Cruise Halts Driverless Van Production
Almost exactly a year ago Ford bailed on its driverless car startup Argo.ai, and signs point to serious struggles at GM-owned Cruise. First Cruise had its permit revoked following a crash where a robotaxi dragged a pedestrian down the street. Then Cruise announced it was suspending all of its driverless taxi service.
Forbes has a pretty big scoop this morning thanks to a recording of an all-hands meeting at Cruise wherein CEO Kyle Vogt says that the company is going to pause production of the fully autonomous Origin van being developed with Honda:
According to audio of the address obtained by Forbes, Vogt remarked on the company’s recent decision to halt driverless operations across its entire autonomous vehicle fleet, telling staff that “because a lot of this is in flux, we did make the decision with GM to pause production of the Origin.”
Vogt told staff during the meeting that the company has produced hundreds of Origin vehicles already, and that is “more than enough for the near-term when we are ready to ramp things back up.”
“During this pause we’re going to use our time wisely,” he added, noting that Cruise was in active discussion with partners and regulators.
This isn’t great news for Cruise but it makes sense. Until the company has buy-in from local governments and more trust with regulators, there’s no reason to keep pouring capital into a project you can’t use. Curiously, Honda showed the vehicle at the Japan Mobility Show, so this decision is likely recent.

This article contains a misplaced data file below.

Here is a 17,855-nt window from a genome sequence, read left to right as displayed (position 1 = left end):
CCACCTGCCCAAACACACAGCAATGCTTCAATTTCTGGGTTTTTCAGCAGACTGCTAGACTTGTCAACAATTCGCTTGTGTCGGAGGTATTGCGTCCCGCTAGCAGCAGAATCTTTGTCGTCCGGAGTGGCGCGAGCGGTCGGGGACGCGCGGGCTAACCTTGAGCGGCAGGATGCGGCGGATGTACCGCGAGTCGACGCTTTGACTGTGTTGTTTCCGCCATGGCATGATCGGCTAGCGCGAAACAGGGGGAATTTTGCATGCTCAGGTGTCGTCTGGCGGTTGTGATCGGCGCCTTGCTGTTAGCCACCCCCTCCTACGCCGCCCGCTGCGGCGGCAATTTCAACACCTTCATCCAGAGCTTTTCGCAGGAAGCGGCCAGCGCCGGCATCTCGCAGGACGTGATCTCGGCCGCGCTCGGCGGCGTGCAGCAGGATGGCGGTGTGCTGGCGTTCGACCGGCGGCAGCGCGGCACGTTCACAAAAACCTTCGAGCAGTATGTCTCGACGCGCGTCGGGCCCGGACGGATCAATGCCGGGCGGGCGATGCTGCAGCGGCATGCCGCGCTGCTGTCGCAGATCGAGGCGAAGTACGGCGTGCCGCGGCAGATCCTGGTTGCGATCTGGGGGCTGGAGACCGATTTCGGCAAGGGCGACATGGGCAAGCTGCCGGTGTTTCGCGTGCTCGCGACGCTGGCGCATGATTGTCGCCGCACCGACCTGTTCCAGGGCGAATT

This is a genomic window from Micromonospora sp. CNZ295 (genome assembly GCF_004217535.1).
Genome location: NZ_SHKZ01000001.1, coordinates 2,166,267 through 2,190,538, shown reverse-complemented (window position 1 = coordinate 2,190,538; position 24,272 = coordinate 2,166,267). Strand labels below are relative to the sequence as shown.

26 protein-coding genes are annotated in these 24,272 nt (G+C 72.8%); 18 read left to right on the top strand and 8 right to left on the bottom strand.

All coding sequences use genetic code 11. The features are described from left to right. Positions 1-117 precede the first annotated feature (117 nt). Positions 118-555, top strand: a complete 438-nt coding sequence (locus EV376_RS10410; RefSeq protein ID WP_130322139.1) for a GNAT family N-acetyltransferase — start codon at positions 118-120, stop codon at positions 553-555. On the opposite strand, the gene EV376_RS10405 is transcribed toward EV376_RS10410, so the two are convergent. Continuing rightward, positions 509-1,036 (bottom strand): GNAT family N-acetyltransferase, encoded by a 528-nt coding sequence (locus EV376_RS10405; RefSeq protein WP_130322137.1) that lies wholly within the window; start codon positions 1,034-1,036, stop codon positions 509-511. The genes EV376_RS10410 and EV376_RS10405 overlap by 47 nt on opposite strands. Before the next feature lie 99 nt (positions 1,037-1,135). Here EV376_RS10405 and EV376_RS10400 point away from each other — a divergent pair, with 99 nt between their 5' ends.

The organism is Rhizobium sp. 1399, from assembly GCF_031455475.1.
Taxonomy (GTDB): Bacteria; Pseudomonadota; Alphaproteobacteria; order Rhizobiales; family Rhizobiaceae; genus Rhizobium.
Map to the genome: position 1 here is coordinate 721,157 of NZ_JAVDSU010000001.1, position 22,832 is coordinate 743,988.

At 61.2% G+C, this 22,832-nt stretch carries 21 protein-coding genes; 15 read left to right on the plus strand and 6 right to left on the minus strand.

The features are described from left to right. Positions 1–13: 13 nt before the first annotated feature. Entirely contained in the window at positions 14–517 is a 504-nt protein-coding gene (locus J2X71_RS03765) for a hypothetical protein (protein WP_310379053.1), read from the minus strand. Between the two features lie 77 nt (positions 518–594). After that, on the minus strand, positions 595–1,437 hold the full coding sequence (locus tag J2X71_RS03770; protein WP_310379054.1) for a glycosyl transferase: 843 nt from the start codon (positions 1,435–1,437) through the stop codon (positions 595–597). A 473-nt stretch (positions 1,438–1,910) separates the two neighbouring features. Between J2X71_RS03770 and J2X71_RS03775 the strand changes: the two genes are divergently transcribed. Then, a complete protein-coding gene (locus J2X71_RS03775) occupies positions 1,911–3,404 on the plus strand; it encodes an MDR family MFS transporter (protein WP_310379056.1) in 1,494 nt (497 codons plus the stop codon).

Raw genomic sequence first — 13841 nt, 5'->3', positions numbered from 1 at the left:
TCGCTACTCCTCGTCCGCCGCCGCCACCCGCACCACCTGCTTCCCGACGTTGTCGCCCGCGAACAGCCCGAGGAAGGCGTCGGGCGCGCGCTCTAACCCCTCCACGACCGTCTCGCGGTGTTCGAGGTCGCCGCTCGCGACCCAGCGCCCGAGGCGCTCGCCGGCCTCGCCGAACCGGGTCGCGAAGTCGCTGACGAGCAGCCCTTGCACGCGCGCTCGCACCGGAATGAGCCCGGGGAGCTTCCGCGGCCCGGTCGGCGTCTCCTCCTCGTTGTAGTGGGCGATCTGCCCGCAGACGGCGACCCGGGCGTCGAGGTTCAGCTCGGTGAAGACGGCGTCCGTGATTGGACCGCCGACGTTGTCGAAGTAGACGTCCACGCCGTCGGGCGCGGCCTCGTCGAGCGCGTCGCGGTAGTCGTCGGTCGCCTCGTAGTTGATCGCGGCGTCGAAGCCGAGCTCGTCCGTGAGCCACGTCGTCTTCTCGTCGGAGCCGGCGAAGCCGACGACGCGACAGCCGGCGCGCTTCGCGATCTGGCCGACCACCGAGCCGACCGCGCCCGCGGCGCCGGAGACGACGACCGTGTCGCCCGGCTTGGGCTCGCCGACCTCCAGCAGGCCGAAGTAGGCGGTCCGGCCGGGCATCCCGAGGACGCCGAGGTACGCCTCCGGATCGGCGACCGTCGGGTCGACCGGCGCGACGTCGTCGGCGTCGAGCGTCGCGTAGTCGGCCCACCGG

Britain: Companies Are Responsible For Self-Driving Crashes
In the United States, our tiered layers of legislatures and general reactionary poise result in a lot of new concepts and technologies being evaluated first by the judicial branch. This is true in the area of driverless cars, where two successful cases by Tesla have resulted in a sense that individuals are responsible for incidents with driverless cars.
The opposite is often true in Britain, where the government is on the verge of passing a law that clarifies that the maker of a driverless car is responsible for an incident if it occurs while the car is driving itself.
As Reuters reports, this is good for consumers but also probably good for driverless carmakers: